16A.3 Drop-Size Distribution Measurements in Mesoscale Convective Systems during PECAN

Thursday, 10 November 2016: 5:00 PM
Pavilion Ballroom East (Hilton Portland )
David J. Bodine, Univ. of Oklahoma, Norman, OK; and K. L. Rasmussen, K. Friedrich, J. Wurman, K. Kosiba, and P. A. Kucera

Improving scientific understanding of microphysical processes in nocturnal mesoscale convective systems (MCSs) is an important goal of the Plains Elevated Convection At Night (PECAN) experiment.  During PECAN, over 2000 minutes of DSD data were collected using three Parsivel disdrometers, providing a data set that spans different MCS lifecycle stages and archetypes from 10 different cases.  Although many studies have examined bulk rain variables in MCSs (e.g., radar reflectivity factor or rainfall rate), few studies have documented surface DSD variability in different regions of the MCS or DSD variability among different MCS cases and archetypes.  Thus, the goal of this study is to examine DSD characteristics using MCS cases collected during the PECAN experiment.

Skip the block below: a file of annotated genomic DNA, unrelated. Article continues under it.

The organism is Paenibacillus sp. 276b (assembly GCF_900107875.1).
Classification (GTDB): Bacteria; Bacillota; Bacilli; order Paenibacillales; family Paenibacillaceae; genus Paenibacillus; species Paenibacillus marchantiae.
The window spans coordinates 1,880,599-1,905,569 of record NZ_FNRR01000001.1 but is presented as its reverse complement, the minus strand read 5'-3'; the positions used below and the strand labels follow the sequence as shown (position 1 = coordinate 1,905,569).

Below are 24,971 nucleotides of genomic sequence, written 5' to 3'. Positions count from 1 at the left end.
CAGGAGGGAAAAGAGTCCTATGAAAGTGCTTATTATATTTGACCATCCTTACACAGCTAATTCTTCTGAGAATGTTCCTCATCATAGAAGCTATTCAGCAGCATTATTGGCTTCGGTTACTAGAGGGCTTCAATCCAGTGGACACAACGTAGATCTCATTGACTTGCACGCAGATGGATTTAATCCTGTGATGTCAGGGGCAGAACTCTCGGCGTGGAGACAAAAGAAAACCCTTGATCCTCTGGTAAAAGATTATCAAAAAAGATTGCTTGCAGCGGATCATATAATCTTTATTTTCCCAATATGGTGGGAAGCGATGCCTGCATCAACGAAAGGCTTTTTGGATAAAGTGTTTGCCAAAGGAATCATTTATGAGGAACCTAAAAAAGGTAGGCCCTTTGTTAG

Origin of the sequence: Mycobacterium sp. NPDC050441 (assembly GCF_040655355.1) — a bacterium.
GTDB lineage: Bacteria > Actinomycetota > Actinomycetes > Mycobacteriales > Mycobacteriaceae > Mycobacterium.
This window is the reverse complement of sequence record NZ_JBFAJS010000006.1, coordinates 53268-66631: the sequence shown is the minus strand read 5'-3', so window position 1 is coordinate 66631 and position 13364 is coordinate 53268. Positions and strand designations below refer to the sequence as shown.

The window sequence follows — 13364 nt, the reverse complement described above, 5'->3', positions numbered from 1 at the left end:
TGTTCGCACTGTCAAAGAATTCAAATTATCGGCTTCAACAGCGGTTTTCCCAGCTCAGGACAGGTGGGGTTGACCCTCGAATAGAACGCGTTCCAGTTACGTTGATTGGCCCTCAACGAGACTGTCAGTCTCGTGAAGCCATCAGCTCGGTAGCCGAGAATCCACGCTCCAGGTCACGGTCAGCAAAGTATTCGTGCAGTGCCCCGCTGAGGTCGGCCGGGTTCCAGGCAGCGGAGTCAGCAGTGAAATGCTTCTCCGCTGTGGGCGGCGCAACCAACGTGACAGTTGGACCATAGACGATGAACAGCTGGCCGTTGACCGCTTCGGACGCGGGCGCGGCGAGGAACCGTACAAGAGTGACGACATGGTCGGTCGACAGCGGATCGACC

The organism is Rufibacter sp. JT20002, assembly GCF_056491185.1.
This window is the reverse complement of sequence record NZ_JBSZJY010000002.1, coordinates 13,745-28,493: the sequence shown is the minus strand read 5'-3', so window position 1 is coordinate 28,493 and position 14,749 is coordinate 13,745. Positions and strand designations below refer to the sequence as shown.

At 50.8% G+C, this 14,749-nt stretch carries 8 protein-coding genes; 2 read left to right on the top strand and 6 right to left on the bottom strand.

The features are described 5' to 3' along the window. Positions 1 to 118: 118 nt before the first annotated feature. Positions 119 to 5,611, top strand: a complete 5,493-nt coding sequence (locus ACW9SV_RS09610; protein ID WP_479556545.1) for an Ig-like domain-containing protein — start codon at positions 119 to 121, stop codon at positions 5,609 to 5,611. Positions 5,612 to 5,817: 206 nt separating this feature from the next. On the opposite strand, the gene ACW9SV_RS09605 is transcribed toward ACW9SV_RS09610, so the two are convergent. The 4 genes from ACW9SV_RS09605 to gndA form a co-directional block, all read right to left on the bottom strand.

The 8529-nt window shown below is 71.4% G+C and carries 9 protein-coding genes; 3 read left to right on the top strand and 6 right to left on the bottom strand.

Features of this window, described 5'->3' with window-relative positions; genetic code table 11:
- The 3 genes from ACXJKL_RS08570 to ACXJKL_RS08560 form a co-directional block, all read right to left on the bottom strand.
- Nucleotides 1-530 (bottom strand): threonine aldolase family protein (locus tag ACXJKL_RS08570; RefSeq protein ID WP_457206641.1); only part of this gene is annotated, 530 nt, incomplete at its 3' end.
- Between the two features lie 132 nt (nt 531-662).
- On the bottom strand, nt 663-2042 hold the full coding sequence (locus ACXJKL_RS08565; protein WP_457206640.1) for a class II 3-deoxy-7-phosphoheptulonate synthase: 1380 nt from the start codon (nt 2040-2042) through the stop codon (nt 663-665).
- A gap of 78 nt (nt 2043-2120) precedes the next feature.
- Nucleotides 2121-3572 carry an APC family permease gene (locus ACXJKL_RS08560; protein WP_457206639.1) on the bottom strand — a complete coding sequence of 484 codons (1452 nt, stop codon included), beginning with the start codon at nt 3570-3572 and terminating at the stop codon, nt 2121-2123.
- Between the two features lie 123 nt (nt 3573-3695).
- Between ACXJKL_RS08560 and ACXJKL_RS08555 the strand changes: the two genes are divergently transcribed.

For each MCS case, radar and disdrometer data are used to classify DSD data into convective and stratiform categories, and further subclassifications are performed for convective (leading edge, convective core, trailing edge) and stratiform (e.g., transition zone, or trailing, parallel and leading stratiform) regions.  Individual case studies are presented to highlight DSD variability within convective and stratiform regions, and dual-polarization radar signatures associated with interesting DSD variability are examined.  Finally, DSD data are composited to obtain a more generalized view of MCS DSDs and understand DSD variability among MCS cases and different subclassifications.

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